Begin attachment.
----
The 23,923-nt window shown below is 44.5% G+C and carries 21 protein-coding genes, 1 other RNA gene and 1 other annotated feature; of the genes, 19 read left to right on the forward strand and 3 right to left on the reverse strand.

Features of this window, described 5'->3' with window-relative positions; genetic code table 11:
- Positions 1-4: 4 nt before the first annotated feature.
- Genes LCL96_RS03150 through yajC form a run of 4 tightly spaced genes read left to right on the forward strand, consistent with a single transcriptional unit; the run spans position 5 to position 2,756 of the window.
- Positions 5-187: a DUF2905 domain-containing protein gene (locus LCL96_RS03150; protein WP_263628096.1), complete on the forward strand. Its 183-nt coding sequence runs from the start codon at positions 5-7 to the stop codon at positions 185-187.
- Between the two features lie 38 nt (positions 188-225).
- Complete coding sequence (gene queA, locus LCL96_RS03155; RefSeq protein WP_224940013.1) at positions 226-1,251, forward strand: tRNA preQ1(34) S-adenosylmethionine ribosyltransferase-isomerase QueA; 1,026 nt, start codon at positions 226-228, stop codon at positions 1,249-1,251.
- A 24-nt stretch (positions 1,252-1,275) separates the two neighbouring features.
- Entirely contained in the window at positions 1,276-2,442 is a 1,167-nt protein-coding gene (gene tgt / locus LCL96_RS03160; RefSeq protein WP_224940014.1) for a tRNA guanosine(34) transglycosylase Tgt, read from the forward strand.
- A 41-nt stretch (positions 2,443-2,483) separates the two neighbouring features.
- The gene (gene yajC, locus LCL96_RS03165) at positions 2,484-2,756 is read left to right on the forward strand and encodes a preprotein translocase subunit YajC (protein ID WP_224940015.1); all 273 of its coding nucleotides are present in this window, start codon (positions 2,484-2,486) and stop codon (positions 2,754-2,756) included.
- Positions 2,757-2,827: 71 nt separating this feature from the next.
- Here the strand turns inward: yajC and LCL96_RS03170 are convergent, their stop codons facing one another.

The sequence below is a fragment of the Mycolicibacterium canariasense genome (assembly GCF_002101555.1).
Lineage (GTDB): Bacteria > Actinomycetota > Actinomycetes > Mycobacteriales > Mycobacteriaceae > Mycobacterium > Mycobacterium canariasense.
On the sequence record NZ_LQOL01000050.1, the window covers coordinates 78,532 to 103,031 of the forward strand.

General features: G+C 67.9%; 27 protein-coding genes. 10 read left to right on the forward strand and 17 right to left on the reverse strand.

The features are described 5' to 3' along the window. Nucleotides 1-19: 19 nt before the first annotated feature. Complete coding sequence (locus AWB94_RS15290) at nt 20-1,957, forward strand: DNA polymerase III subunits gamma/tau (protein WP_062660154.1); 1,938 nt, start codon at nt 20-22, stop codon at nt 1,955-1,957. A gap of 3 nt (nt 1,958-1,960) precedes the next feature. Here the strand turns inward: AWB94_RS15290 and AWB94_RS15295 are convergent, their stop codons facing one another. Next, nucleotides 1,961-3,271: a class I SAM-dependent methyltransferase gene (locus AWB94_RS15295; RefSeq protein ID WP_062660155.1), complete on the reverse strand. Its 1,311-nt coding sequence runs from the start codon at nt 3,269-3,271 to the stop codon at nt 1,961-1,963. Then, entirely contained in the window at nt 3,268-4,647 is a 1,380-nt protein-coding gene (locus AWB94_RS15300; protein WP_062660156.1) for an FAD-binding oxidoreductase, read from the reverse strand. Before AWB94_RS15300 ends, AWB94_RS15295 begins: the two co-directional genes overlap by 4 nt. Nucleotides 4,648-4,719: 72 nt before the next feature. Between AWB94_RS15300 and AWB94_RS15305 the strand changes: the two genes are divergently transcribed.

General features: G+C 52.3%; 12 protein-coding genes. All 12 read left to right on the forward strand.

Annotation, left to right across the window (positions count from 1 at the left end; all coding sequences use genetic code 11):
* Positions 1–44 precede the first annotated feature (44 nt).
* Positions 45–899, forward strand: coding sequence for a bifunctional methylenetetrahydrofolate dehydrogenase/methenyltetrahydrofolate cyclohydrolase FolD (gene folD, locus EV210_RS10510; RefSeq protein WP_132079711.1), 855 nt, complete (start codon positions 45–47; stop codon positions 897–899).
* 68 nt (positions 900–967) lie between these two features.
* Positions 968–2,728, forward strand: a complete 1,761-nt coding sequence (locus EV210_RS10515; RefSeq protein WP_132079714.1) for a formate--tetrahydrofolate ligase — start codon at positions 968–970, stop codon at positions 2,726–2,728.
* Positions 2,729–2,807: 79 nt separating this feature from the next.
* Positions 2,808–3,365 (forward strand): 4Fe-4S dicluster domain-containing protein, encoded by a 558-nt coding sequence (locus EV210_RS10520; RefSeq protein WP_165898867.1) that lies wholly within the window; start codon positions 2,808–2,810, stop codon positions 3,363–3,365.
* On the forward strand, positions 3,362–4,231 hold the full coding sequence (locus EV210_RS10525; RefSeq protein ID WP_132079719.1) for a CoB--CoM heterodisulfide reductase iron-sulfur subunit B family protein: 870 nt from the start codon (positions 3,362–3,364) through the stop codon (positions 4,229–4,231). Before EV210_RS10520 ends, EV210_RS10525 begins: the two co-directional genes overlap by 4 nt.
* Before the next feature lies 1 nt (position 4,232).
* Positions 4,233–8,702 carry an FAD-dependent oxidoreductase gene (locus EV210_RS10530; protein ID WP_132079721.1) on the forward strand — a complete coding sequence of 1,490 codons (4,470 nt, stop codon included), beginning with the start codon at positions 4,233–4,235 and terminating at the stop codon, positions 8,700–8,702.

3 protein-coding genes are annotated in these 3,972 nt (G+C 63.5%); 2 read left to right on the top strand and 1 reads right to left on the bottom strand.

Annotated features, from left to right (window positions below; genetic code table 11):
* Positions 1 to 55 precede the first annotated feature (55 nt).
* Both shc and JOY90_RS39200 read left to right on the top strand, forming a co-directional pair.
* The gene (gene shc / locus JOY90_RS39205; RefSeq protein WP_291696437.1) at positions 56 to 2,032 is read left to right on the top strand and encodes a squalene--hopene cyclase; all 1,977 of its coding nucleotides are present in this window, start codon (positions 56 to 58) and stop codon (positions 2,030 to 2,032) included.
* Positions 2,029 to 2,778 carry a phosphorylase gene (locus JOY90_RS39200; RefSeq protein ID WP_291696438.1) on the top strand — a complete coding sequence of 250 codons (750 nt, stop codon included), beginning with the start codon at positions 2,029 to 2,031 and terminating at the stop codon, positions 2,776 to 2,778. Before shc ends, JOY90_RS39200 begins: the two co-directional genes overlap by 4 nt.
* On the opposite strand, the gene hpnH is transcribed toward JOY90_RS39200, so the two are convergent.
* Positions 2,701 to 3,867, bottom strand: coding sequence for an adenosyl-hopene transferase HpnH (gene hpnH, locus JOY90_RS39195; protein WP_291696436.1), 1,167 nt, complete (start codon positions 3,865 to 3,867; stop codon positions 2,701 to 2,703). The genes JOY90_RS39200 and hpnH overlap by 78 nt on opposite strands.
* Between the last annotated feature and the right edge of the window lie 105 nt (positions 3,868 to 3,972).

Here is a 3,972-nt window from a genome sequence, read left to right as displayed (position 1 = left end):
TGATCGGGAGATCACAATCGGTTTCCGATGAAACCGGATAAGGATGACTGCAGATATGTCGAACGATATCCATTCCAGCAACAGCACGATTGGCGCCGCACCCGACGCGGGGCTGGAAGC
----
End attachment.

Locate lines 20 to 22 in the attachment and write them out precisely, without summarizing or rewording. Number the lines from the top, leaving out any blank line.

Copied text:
Annotation, left to right across the window (positions count from 1 at the left end; all coding sequences use genetic code 11):
* Positions 1–44 precede the first annotated feature (44 nt).
* Positions 45–899, forward strand: coding sequence for a bifunctional methylenetetrahydrofolate dehydrogenase/methenyltetrahydrofolate cyclohydrolase FolD (gene folD, locus EV210_RS10510; RefSeq protein WP_132079711.1), 855 nt, complete (start codon positions 45–47; stop codon positions 897–899).